Throwback Thursday- Voluntary Beatdown Part II

In Oregon by steelheaders

This post is part of our Throwback Thursday series and originally appeared on the now deceased blog “Voluntary Beatdown.”  Author Jason Koertge can be found on Instagram @bacon_to_fry.  Thanks to Jason for letting WSU revive your epic work as one of the best fishing experience writers we’ve had the pleasure of reading. RIP VB.



Let’s face it critters: You’re crittery. Maggoty. Greasy. Always looking for that out-of-the-way little cut, pool or pocket of shnittle someone forgot about. Trying to eek out some sort of metaphysical advantage borne out of your flat-out need to keep exploring, to keep looking, always wondering what if? with an annoying little voice that won’t stop nagging at you to seek out the overlooked, the hidden and the frustrating.


There will be a time, if of course it hasn’t already happened, where it pays off. You find the bucket ‘o’ gold. Or silver as this case maybe.


not just any bucket, THE bucket. the one that’s so gotdamn lights-out consistent you believe you can call the fish. And you have, several times now and you’d prove it but you’re not stupid enough to take even your best, longest secretest of steelhead partners there. fact is, it’s good enough that you park a mile downriver in the wrong direction to protect its chaste.


you even skip the entire rest of the pool because it’s the one spot on the planet you let yourself be greedy. if that rock doesn’t give it up, you’re convinced the rest of the pool isn’t holding. Course, you know that’s wrong and fish set up in different spots depending on the light, atmospheric conditions and a million other variables, but this spot is different. You don’t wanna know her any other way. You’re a touch selfish like that.


Her secret didn’t come easy, you stumbled upon her while bumbling around years ago, hidden by a steep, rocky bank 20 carbide studs driven into your wading boot felts, plus six more you took out of your last pair and added, can’t quite grip. The rocks, they’re snotty with boogers. Alders and spruce branches hang within four feet of the waterline and there’s nary a casting lane wider than three feet. you consider sawing these limbs off, but you know that’s dumb, ’cause on this river, you’re always looking for other clues some angler left. You don’t wanna play their game. Hell, it’s your spot, far as you can tell. There are no trails leading into here within a half-mile above or below.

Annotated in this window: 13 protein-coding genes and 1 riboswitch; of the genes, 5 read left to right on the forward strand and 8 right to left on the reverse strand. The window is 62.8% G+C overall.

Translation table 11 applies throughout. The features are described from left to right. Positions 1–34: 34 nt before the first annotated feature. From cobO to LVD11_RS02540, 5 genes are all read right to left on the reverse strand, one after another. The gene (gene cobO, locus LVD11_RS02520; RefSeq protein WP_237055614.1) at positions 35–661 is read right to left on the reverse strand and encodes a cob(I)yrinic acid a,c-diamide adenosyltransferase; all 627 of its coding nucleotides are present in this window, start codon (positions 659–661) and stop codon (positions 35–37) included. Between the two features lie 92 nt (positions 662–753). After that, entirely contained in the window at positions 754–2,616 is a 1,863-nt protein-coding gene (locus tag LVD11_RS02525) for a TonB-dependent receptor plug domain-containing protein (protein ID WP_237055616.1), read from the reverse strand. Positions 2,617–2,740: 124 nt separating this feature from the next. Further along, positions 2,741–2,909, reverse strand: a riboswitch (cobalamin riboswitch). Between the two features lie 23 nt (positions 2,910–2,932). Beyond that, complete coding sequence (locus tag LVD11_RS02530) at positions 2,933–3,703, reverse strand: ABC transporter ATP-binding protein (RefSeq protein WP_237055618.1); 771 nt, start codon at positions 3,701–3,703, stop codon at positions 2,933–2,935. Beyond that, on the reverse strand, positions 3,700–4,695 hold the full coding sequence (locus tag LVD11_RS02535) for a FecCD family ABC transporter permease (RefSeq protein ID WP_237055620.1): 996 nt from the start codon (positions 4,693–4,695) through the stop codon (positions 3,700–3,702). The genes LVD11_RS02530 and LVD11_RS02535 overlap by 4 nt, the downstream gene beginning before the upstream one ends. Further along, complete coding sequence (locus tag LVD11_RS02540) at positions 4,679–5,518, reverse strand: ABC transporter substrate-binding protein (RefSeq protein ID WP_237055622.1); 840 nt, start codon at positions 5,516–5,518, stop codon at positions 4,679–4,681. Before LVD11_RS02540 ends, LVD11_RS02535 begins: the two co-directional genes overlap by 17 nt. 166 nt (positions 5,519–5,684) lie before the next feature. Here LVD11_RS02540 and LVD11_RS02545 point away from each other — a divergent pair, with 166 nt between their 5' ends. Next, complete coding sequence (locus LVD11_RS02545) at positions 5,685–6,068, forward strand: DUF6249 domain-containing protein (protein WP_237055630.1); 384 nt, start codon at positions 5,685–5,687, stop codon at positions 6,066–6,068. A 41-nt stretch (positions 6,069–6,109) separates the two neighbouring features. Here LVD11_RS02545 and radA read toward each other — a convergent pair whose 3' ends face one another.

So you fish the spot as it’s been presented. Hard. And you lose flies to these branches, you snap hook points on the rocks behind you, generally getting more and more beaten and downtrodden until the one that finally threads the riverine puzzle starts skating out there, gurgling and waking deep in the grease and mojo.


Count it: Grab the slack out of the cast, little mend, steer left, twitch over the light spot in the rocks, the fish rises, you freeze and it’s on. Just as predicted. As opposed to every thing else, that’s the one easy part.


You never, ever consider the implications of hooking fish in these places. You can’t follow it, cause there’s too many trees and it’s too deep to wade. You can’t make it stay in the pool, pretty much cause if you could steelhead wouldn’t be so magic anyway. Hell, if you get lucky and keep a hold of hell breaking loose, you can’t land it ’cause there’s no beach, it’s 6 feet deep right off the bank and you’re not about to play a wild steelhead to exhaustion.


So basically, you know the score. Its happened here many times. Either you’re gonna soon see that fish 250 feet downriver and three tailouts away, cartwheeling until the hook is thrown in slow-motion 1/4 time and you’re left thinking what-the-hell, or you’re just immediately fucked.


It’s beauty. Epic beauty and worth every fly, bruised shin and cussword ever so you bow your head to the river and her steelhead. Again.


You roll into camp that night and take your place at the fire, open the first of a few Rainier Talls, put the dog at your feet and the stories begin. They ask if you visited that place they can never seem to find you in and whether it went down. You reply with the obligatory truth: Yes you did, and yes it did. Again, you explain how you still haven’t figured out a way to land a fish there and camp erupts with theories. They’re your best of friends. They want to help, secretly knowing they can’t. They’ve got similar places.


Moving on into the night, they explain the happenings in places you can never find them in, and the whole ju-ju cycle of the steelhead beatdown continues. This is the collective notion of respect that feeds your crew. We all have our secrets, except they’re not secrets ’cause nobody’s gonna tell.


Laying in your cot that night looking up at the stars with the dog snoring underneath, you pray this will never change. Somehow you can’t escape the truth of your little bucket or your circle of trusted few: It can’t stay this way forever.